Europe Delivers Triple Blow to Israel, and to Europe’s Jews
By Shneur Odze18 Dec 2014
The European Court of Justice in Luxembourg removed Hamas from its list of terrorist organisations yesterday on a “technicality”; meanwhile, 115 miles away in the European Parliament, members were busy voting by a majority of 498 to 88 to recognise a Palestinian state “in principle”. The vote received 111 abstentions. Whether the timing was by coincidence or design, it was certainly at the very least unfortunate.
The motion passed at the European Parliament follows a number of similar votes taken in national parliaments across Europe in recent months. The trend started in October when the Swedish parliament became the first to recognise the principle of Palestinian statehood; since then similar non-binding resolutions have been passed in Britain, Ireland, Spain, and latterly in France and Portugal, which held their votes last week. All have been won by large margins in favour, mirroring that seen at the European level.
The main difference between the European vote and that in the national parliaments is that, once again, the European Parliament has overstepped its boundaries. In September, Ukip MEP James Carver wrote to the Commission asking whether they would recognise another Islamic state: that of Somaliland. In October they replied, saying “The EU does not have the competency to recognise states, only individual member states do.”
It continued: “A permanent solution to the status of Somaliland should be reached through negotiations between the authorities of Somaliland and the Federal Government of Somalia. It is paramount to find a solution which is acceptable to both parties. […] The EU does not seek to influence the outcome of this process.”
If only the EU were so diplomatic when dealing with the Middle East. Unfortunately, the European Institutions seem perfectly happy to attempt to influence the peace process between Israel and the Palestinians, and not in a way that is favourable to her Jewish allies.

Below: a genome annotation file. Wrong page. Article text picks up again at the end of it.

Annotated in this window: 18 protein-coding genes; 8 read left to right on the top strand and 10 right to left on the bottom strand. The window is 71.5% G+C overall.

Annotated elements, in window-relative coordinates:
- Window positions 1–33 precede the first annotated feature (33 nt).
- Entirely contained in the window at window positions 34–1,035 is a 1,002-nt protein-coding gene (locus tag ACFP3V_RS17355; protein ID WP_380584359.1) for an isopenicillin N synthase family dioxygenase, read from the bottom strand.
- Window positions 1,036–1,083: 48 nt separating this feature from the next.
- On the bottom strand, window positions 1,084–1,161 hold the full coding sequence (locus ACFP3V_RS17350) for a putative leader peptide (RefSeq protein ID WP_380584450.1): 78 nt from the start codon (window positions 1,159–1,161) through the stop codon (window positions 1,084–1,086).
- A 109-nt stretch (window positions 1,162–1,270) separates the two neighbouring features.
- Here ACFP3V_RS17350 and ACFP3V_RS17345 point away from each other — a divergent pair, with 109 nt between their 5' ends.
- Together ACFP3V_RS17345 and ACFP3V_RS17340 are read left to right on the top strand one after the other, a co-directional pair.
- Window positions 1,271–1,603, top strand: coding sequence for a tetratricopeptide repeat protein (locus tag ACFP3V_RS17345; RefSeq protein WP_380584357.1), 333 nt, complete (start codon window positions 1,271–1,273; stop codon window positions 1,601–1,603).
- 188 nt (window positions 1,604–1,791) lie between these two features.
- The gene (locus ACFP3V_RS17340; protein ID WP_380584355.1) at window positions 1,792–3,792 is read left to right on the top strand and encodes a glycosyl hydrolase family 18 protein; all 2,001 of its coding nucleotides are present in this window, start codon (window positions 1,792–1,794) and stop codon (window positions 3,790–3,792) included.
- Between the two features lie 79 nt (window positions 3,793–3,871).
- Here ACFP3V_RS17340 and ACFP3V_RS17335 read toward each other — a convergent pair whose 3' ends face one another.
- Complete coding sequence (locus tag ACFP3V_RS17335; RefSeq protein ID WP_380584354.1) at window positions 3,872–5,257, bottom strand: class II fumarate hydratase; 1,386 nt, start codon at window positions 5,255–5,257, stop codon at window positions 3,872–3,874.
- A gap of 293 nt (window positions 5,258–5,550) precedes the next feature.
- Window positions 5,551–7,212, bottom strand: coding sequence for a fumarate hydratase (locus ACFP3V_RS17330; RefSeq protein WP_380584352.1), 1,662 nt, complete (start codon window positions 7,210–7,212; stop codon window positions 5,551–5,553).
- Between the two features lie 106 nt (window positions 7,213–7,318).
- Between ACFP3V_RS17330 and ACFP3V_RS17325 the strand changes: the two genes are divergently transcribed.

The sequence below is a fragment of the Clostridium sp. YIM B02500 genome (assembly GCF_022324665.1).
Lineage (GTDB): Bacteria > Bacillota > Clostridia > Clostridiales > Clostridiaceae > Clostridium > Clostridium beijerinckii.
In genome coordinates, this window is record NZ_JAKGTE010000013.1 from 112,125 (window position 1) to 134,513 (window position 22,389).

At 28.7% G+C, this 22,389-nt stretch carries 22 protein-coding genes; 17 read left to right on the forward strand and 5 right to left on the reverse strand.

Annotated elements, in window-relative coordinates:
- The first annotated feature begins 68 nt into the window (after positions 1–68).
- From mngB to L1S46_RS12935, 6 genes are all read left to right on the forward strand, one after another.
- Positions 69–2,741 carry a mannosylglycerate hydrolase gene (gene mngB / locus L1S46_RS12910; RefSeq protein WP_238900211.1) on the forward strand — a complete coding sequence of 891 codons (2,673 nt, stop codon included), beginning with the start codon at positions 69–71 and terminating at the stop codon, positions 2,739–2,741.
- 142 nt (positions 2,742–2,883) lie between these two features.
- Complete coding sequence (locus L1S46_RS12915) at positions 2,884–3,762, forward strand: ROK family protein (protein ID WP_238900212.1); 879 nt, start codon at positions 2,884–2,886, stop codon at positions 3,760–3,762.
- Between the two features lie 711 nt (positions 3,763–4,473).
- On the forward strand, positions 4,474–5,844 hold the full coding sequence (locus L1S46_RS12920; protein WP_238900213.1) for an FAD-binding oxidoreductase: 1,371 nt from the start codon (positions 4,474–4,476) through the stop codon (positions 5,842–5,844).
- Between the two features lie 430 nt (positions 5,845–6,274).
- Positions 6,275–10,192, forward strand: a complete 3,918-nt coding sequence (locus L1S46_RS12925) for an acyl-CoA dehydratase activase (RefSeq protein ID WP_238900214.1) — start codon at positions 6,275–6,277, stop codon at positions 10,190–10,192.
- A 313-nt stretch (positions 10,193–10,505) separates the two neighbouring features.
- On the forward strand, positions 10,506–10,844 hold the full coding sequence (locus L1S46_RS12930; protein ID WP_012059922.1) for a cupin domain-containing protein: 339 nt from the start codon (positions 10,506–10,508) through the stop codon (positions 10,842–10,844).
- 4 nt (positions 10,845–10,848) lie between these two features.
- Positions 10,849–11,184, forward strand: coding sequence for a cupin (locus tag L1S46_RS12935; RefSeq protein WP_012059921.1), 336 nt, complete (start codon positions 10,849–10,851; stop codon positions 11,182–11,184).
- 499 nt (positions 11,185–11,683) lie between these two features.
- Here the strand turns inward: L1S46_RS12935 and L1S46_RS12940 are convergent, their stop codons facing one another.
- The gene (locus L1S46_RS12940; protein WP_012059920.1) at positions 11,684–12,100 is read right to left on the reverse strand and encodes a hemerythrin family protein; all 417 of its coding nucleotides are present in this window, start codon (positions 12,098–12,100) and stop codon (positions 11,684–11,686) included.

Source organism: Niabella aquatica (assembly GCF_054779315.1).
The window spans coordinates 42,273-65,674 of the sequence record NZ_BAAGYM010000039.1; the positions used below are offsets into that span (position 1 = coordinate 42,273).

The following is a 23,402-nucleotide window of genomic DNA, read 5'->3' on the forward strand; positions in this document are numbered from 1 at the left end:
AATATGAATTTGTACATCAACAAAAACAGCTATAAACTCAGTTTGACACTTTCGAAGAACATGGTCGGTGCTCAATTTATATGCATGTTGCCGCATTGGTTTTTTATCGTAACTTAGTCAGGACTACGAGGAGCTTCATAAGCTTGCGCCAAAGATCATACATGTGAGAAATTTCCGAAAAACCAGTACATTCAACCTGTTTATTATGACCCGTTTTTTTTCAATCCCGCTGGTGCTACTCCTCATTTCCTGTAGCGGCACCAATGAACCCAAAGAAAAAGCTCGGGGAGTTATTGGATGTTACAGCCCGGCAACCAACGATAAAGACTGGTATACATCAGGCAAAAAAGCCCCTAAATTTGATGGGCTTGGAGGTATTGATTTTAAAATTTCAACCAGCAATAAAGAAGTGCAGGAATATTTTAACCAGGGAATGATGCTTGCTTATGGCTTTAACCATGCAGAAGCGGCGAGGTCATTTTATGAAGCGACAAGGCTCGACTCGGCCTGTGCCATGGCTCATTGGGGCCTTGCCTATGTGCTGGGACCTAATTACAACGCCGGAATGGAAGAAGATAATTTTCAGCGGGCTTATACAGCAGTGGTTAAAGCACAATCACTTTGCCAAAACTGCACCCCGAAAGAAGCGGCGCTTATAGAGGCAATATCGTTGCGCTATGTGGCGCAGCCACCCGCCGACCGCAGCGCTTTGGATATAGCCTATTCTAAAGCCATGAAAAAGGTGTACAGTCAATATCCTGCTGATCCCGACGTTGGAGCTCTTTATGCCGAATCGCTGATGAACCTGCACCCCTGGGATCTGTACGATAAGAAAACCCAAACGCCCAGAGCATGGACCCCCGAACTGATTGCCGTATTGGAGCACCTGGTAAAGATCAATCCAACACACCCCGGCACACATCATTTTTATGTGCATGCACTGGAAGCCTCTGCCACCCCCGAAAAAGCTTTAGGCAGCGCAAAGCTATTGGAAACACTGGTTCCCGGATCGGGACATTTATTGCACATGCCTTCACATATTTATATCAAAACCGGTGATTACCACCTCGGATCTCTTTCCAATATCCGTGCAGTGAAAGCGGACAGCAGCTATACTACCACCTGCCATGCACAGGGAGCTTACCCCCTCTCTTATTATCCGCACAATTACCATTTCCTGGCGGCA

For some time, Israel has been growing increasingly wary of the EU. Little wonder when the EU has shown her support by opening backchannels to Hamas; funding a PLO which has walked away from every negotiation with Israel, turning down every offer of peace; used generous helpings of EU taxpayers money to finance schoolbooks which call for the elimination of Israel and which glorify terrorism; and gives further funds to the PLO, who use it to pay higher wages to convicted murderers languishing in jail than it pays its police and security staff. The Israeli public are watching in horror, and are asking themselves: is Europe really an honest broker?
Comparisons to the 1930’s could be seen as crass – if it were not for the fact that Jewish people living in Europe are making the comparisons themselves. As a wave of anti-Semitism swept across Europe this summer, manifesting itself in smashed up synagogues and attacks on Jews, with the recent flight of Jews from France, Belgium and to a lesser extend eastern Europe, the Jewish diaspora in Europe have once again began to wonder whether they can really call the country in which they live ‘home’.